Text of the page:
•MARCUS LATTIMORE • RB, South Carolina.
Most of the hosannas over the first month of the season have been reserved for Georgia's prototypical freshmen, Todd Gurley and Keith Marshall, who are leading the SEC in every conceivable category on the ground – yards, yards per carry, touchdowns, big plays – and enjoying the inevitable hyperbole that comes with it. For sheer value, though, it's still true that no offense in America relies more on a single tailback than South Carolina relies on Lattimore, and South Carolina has never relied on its workhorse more than in its two wins over Georgia the past two seasons. As a freshman in his first SEC game in 2010, Lattimore touched the ball 38 times, broke 29 tackles and accounted for 56 percent of the Gamecocks' total yards in a 17-6 win. Last year in Athens, he scored twice en route to 184 yards, the majority of them coming with Carolina clinging to a narrow lead in the fourth quarter.
The difference between Lattimore in those games and Lattimore today is a major knee injury that, to most eyes, has cost him some of his previous explosiveness. The numbers necessarily bear that out: Through five games, he still ranks near the top of the conference with 120 total yards per game, despite limited touches in blowout wins over East Carolina and UAB and a concerted effort to reduce his workload overall. There will be no such restraint today, though, when Georgia's quietly vulnerable front seven will get 100 percent of whatever their old nemesis has left.
•JACKSON JEFFCOAT • DE, Texas.
Texas coaches were sufficiently spooked by the defense in last week's skin-of-the-teeth, 41-36 escape from Oklahoma State that they began holding open auditions this week in search of a few new answers – most notably at safety – ahead of today's visit from West Virginia and the most prolific passer in college football. But if there is any Longhorn whose job is safe, it's the resident pass rush artist, who stood out in Stillwater with four tackles for loss, a sack and a forced fumble. Texas is known for mixing up its pressure looks against spread offenses, including a generous helping of blitzes. Still, if there is any hope of getting Geno Smith out of the rhythm that won him the prestigious September Heisman, Jeffcoat has to be at the front of the charge.
•CHAZ GREEN and XAVIER NIXON • OT, Florida.
Of course, there is no precedent for blocking LSU's front seven, which goes (at leasteight or nine deep in future draft picks and currently … . But the nearest equivalent Florida's offensive line has seen to date, at Texas A&M, sacked quarterback Jeff Driskel nine times back in week two, and a much less super-charged front from Kentucky got to Driskel three times in the Gators' last game. Nixon and Green are both tabbed as future pros, and Green has missed multiple games with a injury. If they can't hold up for four quarters against the Tigers' blue-chip rotation, Florida's upset bid is dead on arrival.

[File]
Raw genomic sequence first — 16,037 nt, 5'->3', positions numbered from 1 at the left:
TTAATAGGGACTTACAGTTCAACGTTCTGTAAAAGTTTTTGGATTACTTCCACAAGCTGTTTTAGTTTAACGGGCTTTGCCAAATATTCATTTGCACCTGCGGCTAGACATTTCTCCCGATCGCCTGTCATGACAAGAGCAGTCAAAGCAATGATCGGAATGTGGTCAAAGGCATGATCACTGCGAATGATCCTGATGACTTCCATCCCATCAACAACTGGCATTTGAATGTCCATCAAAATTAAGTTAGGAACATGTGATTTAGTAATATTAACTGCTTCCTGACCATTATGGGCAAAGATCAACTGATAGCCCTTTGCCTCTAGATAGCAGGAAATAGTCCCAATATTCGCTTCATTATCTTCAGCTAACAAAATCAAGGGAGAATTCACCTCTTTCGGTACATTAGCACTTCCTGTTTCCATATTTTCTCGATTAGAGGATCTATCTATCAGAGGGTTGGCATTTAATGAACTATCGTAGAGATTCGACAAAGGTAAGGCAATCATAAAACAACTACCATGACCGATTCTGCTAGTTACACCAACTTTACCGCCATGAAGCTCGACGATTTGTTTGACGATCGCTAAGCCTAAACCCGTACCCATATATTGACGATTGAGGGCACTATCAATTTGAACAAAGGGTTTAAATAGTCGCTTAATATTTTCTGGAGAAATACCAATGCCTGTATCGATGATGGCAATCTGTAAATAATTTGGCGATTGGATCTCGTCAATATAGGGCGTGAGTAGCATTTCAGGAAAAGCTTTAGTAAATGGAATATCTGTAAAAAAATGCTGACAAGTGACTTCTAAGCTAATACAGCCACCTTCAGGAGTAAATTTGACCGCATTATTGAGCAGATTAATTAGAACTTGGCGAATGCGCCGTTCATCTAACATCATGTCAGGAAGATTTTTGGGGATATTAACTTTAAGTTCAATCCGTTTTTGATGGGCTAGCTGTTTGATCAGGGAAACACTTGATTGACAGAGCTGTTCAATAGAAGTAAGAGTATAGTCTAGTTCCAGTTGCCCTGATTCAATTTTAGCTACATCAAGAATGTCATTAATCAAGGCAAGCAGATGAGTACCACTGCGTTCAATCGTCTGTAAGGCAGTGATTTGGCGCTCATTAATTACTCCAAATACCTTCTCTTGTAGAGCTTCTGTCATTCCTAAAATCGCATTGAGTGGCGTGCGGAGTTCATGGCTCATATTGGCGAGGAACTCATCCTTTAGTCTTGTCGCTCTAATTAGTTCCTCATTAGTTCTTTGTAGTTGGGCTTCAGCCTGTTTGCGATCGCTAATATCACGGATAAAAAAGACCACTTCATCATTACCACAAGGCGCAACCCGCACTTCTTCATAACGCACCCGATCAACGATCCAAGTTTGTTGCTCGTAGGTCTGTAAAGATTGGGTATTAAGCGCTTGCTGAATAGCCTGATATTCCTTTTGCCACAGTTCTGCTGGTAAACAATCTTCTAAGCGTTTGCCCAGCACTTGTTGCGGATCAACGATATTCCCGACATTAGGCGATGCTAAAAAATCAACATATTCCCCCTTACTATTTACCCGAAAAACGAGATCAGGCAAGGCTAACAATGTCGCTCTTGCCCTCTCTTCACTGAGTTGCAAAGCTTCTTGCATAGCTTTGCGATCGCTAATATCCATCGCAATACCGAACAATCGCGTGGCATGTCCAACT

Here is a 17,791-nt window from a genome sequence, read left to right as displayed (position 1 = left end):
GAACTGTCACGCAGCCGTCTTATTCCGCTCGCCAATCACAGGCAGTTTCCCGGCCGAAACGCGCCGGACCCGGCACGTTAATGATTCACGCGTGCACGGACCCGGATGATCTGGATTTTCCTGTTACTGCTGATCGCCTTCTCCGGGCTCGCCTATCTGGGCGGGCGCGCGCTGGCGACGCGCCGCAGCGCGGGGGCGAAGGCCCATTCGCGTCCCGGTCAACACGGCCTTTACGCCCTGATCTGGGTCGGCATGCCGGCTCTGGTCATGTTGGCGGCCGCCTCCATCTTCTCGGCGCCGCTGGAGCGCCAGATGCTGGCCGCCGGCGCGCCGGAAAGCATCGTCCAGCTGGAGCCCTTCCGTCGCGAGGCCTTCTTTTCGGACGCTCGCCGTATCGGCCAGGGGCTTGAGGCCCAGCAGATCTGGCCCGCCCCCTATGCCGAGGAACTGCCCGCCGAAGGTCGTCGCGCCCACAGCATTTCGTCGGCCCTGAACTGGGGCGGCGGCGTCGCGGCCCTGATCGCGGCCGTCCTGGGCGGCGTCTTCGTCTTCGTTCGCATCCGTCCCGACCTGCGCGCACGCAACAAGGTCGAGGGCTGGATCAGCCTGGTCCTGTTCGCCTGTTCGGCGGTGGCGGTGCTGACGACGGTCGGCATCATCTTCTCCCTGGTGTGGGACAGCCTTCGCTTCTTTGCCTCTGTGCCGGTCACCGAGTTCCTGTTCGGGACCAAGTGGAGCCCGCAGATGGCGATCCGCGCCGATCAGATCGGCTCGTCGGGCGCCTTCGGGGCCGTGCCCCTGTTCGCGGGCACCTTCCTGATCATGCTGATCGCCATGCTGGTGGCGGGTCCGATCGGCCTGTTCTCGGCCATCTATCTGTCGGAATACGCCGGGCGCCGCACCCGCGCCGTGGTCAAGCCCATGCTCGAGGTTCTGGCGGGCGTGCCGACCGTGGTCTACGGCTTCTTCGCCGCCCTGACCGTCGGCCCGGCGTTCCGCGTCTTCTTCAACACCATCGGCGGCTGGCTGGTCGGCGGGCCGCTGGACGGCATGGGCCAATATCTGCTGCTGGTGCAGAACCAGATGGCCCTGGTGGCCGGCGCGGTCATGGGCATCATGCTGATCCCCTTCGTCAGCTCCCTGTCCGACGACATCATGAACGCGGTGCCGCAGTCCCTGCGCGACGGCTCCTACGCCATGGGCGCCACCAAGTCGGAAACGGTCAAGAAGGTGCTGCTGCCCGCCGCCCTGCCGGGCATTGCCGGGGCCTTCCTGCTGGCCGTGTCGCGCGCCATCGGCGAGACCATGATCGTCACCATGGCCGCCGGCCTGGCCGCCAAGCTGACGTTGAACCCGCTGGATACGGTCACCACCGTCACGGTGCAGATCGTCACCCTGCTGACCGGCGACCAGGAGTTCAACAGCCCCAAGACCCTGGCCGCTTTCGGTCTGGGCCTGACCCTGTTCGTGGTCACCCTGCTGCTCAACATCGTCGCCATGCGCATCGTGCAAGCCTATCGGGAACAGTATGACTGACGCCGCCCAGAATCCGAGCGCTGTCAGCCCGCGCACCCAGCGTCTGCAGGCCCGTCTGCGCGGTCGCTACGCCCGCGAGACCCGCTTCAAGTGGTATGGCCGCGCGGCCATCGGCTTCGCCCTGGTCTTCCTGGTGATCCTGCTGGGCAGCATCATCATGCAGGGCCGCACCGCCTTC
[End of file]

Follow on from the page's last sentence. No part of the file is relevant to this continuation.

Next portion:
•KENNY STILLS • WR, Oklahoma.
Even five weeks into the season, in October, Texas Tech's ongoing status as the No. 1 total defense in the nation is still something of a punchline. Schedule aside, though, the Red Raider secondary has been borderline impenetrable, and Oklahoma has done almost nothing in its first three games to suggest it's the attack to restore the old, flammable order. If that's ever going to happen, the spark has to come from Stills, who – amid legions of unproven talent in the same huddle – remains the Sooners' most lethal deep threat and only reliable playmaker. Facing a potential spiral if the record falls to 2-2, OU badly needs him to prove it.
•BENNETT JACKSON and KEIVARE RUSSELL • CB, Notre Dame.
Cornerback was a glaring concern for Notre Dame even before starer Lo Wood went down with a preseason injury, but through four games, the Irish have yet to face a passing game explosive enough to give the newbies a proper workout. That changes today against Miami, which has lived by the deep ball the past two weeks: In consecutive games, quarterback Stephen Morris has set school and conference records for passing yards, and previously obscure 'Cane receivers – most notably Phillip Dorsett and Rashawn Scott – have averaged just shy of 18 yards per catch.
Meanwhile, Notre Dame''s offense continues to spin ts wheels over its own tenuous situation at quarterback, and seems to consider anything north of 20 points a bona fide shootout. Unless Everett Golson breaks out against an admittedly vulnerable Miami defense, Jackson and Russell cannot afford any margin of error.
•TREVONE BOYKIN • QB, TCU.
As of Wednesday, Boykin was spending most of his time at running back to add depth to a position ravaged by injuries and attrition. As of Thursday morning, he was preparing for his first college start at quarterback following the arrest and subsequent suspension of starter Casey Pachall for drunk driving. Boykin is 9-of-10 passing in garbage time with one touchdown on top of 122 yards rushing – he had a particularly impressive run against Virginia, despite fumbling at the end of it – and coach Gary Patterson has even tried to insist the Frogs may be better off with the transition: "We actually have more offense with Trevone Boykin in the game than we do with Casey Pachall in the game, because he can throw all the throws, but now you have a very athletic guy that can do a lot of other things that Casey can't do."
But that doesn't change the fact that the nation's longest winning streak is suddenly in the hands of a redshirt freshman with no relevant experience, against an opponent (Iowa State) that has plenty of experience under coach Paul Rhoads toppling vulnerable favorites on the road.